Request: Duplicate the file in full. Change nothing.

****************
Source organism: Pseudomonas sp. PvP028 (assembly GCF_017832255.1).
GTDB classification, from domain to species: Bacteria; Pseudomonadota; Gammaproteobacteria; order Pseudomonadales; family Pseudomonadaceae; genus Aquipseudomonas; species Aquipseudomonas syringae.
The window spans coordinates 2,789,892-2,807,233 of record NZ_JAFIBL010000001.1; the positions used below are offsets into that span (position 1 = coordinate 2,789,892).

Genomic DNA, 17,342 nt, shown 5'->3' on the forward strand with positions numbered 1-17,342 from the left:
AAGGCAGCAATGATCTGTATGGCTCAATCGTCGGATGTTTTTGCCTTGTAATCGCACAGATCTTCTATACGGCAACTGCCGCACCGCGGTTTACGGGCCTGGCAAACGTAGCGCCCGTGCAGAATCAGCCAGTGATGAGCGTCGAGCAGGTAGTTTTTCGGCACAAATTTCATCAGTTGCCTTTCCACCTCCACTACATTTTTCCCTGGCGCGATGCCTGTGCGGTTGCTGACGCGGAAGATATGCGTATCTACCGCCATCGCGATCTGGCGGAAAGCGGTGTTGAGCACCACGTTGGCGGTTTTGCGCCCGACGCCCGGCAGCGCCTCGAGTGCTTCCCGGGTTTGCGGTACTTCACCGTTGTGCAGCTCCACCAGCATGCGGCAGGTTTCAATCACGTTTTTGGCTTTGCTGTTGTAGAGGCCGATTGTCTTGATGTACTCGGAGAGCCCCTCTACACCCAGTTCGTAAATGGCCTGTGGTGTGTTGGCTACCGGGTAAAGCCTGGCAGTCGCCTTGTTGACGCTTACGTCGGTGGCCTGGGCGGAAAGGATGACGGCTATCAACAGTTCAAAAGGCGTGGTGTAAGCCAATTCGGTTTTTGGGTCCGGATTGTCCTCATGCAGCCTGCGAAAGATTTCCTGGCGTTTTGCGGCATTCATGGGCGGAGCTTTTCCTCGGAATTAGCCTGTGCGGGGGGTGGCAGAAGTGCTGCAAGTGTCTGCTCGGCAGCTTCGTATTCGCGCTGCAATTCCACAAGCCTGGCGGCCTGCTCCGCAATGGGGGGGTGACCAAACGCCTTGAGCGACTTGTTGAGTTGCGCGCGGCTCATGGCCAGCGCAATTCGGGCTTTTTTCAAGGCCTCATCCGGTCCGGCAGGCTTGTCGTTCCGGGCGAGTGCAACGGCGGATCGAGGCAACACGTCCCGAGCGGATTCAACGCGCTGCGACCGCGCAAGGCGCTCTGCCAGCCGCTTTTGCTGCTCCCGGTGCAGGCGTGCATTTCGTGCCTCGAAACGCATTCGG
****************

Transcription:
Source organism: Pseudomonas sp. PvP028 (assembly GCF_017832255.1).
GTDB classification, from domain to species: Bacteria; Pseudomonadota; Gammaproteobacteria; order Pseudomonadales; family Pseudomonadaceae; genus Aquipseudomonas; species Aquipseudomonas syringae.
The window spans coordinates 2,789,892-2,807,233 of record NZ_JAFIBL010000001.1; the positions used below are offsets into that span (position 1 = coordinate 2,789,892).

Genomic DNA, 17,342 nt, shown 5'->3' on the forward strand with positions numbered 1-17,342 from the left:
AAGGCAGCAATGATCTGTATGGCTCAATCGTCGGATGTTTTTGCCTTGTAATCGCACAGATCTTCTATACGGCAACTGCCGCACCGCGGTTTACGGGCCTGGCAAACGTAGCGCCCGTGCAGAATCAGCCAGTGATGAGCGTCGAGCAGGTAGTTTTTCGGCACAAATTTCATCAGTTGCCTTTCCACCTCCACTACATTTTTCCCTGGCGCGATGCCTGTGCGGTTGCTGACGCGGAAGATATGCGTATCTACCGCCATCGCGATCTGGCGGAAAGCGGTGTTGAGCACCACGTTGGCGGTTTTGCGCCCGACGCCCGGCAGCGCCTCGAGTGCTTCCCGGGTTTGCGGTACTTCACCGTTGTGCAGCTCCACCAGCATGCGGCAGGTTTCAATCACGTTTTTGGCTTTGCTGTTGTAGAGGCCGATTGTCTTGATGTACTCGGAGAGCCCCTCTACACCCAGTTCGTAAATGGCCTGTGGTGTGTTGGCTACCGGGTAAAGCCTGGCAGTCGCCTTGTTGACGCTTACGTCGGTGGCCTGGGCGGAAAGGATGACGGCTATCAACAGTTCAAAAGGCGTGGTGTAAGCCAATTCGGTTTTTGGGTCCGGATTGTCCTCATGCAGCCTGCGAAAGATTTCCTGGCGTTTTGCGGCATTCATGGGCGGAGCTTTTCCTCGGAATTAGCCTGTGCGGGGGGTGGCAGAAGTGCTGCAAGTGTCTGCTCGGCAGCTTCGTATTCGCGCTGCAATTCCACAAGCCTGGCGGCCTGCTCCGCAATGGGGGGGTGACCAAACGCCTTGAGCGACTTGTTGAGTTGCGCGCGGCTCATGGCCAGCGCAATTCGGGCTTTTTTCAAGGCCTCATCCGGTCCGGCAGGCTTGTCGTTCCGGGCGAGTGCAACGGCGGATCGAGGCAACACGTCCCGAGCGGATTCAACGCGCTGCGACCGCGCAAGGCGCTCTGCCAGCCGCTTTTGCTGCTCCCGGTGCAGGCGTGCATTTCGTGCCTCGAAACGCATTCGG